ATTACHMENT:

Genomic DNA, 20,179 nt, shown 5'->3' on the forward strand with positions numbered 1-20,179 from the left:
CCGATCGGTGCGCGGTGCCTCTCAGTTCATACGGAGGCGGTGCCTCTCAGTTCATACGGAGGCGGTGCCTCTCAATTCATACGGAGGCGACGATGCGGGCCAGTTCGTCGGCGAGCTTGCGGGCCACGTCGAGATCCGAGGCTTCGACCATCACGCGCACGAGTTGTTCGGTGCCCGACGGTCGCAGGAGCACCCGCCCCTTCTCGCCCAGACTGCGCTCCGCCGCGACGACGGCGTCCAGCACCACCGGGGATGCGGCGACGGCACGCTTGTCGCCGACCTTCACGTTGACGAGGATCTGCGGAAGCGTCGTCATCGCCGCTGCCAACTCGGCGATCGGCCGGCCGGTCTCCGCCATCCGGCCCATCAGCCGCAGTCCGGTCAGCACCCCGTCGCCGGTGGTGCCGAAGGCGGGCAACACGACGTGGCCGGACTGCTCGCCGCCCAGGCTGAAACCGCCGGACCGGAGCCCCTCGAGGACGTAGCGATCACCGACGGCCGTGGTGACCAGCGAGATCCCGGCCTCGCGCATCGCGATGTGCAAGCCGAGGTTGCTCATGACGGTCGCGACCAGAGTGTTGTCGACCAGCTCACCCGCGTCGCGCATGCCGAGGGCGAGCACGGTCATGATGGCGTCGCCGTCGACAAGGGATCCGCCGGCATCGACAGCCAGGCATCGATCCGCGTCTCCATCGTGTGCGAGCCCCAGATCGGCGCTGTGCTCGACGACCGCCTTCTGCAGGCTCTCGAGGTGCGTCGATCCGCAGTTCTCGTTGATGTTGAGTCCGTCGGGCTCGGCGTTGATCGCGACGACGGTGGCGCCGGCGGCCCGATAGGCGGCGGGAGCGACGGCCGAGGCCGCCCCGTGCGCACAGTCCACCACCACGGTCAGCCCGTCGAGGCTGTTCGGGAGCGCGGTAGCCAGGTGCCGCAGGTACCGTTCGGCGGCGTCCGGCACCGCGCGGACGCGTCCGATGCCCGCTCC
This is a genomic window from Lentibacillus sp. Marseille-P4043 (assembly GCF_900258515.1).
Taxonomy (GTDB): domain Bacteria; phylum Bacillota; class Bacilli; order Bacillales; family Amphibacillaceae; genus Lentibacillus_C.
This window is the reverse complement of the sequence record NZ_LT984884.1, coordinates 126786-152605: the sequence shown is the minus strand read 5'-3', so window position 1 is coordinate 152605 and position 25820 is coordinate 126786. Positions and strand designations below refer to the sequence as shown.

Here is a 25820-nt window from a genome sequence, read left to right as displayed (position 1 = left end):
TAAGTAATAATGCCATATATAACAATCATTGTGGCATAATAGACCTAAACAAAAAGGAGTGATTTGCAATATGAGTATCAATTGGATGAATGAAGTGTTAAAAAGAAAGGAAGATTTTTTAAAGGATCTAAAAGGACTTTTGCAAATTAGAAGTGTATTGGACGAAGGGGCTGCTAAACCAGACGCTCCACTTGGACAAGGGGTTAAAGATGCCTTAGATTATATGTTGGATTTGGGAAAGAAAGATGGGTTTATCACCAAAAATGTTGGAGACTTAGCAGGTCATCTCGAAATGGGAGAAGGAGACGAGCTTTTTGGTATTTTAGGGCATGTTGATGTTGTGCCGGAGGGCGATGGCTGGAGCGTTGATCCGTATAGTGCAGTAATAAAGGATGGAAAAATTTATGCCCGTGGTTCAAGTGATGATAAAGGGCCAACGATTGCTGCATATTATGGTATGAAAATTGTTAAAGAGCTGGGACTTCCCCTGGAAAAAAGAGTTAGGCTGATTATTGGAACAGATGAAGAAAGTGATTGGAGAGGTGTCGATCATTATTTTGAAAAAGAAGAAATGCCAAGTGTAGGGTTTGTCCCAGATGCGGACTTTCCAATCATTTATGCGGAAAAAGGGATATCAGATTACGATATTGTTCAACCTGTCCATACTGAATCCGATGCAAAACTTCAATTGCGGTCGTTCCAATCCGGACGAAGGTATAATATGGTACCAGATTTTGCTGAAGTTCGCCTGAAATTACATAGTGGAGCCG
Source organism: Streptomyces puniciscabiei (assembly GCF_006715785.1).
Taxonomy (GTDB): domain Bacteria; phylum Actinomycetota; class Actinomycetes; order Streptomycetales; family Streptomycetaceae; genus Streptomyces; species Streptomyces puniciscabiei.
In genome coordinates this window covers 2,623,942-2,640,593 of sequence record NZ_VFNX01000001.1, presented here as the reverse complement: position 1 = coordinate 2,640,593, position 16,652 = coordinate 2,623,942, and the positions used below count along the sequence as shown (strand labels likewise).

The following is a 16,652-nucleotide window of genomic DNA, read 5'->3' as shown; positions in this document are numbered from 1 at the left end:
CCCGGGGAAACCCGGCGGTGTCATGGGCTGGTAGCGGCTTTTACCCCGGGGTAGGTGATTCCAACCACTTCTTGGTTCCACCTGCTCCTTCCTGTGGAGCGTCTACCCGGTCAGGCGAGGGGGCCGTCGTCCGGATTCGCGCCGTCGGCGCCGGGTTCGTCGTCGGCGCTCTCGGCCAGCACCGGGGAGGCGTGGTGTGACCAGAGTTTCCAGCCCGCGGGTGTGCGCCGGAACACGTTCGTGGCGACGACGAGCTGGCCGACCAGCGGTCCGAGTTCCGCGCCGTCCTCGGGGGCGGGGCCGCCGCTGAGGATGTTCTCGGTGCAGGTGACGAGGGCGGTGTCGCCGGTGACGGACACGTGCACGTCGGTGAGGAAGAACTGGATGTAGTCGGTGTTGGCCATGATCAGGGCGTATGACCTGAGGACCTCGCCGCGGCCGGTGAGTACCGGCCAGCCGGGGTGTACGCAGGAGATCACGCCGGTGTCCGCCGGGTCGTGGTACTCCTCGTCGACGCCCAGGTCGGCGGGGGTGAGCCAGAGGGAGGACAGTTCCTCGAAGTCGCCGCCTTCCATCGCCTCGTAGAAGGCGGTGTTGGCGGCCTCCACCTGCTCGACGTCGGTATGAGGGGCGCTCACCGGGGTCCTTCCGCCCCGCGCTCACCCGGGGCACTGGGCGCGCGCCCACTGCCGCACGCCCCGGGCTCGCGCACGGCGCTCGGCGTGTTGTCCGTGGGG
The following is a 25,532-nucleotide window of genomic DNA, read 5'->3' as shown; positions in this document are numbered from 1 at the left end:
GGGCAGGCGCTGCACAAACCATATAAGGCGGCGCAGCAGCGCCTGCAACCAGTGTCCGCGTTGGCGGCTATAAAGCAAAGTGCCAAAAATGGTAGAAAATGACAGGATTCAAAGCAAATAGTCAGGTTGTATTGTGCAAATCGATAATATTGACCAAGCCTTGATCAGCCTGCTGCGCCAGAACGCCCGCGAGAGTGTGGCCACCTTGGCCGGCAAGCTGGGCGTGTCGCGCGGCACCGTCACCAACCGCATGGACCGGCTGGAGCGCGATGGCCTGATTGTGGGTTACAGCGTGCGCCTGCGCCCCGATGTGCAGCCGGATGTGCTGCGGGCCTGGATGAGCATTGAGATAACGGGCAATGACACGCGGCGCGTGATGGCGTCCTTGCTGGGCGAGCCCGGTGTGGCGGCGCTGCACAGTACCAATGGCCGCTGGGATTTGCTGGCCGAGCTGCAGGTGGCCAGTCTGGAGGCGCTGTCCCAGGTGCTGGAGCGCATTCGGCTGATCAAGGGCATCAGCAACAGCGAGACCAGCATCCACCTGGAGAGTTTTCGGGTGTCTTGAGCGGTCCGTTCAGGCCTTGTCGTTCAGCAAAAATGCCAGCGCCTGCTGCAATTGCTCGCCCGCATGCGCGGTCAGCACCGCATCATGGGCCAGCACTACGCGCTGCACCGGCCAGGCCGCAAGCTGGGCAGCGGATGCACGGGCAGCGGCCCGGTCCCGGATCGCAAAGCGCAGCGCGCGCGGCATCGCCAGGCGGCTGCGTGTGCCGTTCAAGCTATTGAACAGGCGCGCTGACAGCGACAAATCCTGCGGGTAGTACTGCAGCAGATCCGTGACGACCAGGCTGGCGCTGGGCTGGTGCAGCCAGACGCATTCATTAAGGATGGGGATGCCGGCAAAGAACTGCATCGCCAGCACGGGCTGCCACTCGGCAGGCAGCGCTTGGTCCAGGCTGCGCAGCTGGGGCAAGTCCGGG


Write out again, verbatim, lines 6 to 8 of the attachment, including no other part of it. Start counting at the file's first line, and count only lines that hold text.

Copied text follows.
Here is a 25820-nt window from a genome sequence, read left to right as displayed (position 1 = left end):
TAAGTAATAATGCCATATATAACAATCATTGTGGCATAATAGACCTAAACAAAAAGGAGTGATTTGCAATATGAGTATCAATTGGATGAATGAAGTGTTAAAAAGAAAGGAAGATTTTTTAAAGGATCTAAAAGGACTTTTGCAAATTAGAAGTGTATTGGACGAAGGGGCTGCTAAACCAGACGCTCCACTTGGACAAGGGGTTAAAGATGCCTTAGATTATATGTTGGATTTGGGAAAGAAAGATGGGTTTATCACCAAAAATGTTGGAGACTTAGCAGGTCATCTCGAAATGGGAGAAGGAGACGAGCTTTTTGGTATTTTAGGGCATGTTGATGTTGTGCCGGAGGGCGATGGCTGGAGCGTTGATCCGTATAGTGCAGTAATAAAGGATGGAAAAATTTATGCCCGTGGTTCAAGTGATGATAAAGGGCCAACGATTGCTGCATATTATGGTATGAAAATTGTTAAAGAGCTGGGACTTCCCCTGGAAAAAAGAGTTAGGCTGATTATTGGAACAGATGAAGAAAGTGATTGGAGAGGTGTCGATCATTATTTTGAAAAAGAAGAAATGCCAAGTGTAGGGTTTGTCCCAGATGCGGACTTTCCAATCATTTATGCGGAAAAAGGGATATCAGATTACGATATTGTTCAACCTGTCCATACTGAATCCGATGCAAAACTTCAATTGCGGTCGTTCCAATCCGGACGAAGGTATAATATGGTACCAGATTTTGCTGAAGTTCGCCTGAAATTACATAGTGGAGCCG
Source organism: Streptomyces puniciscabiei (assembly GCF_006715785.1).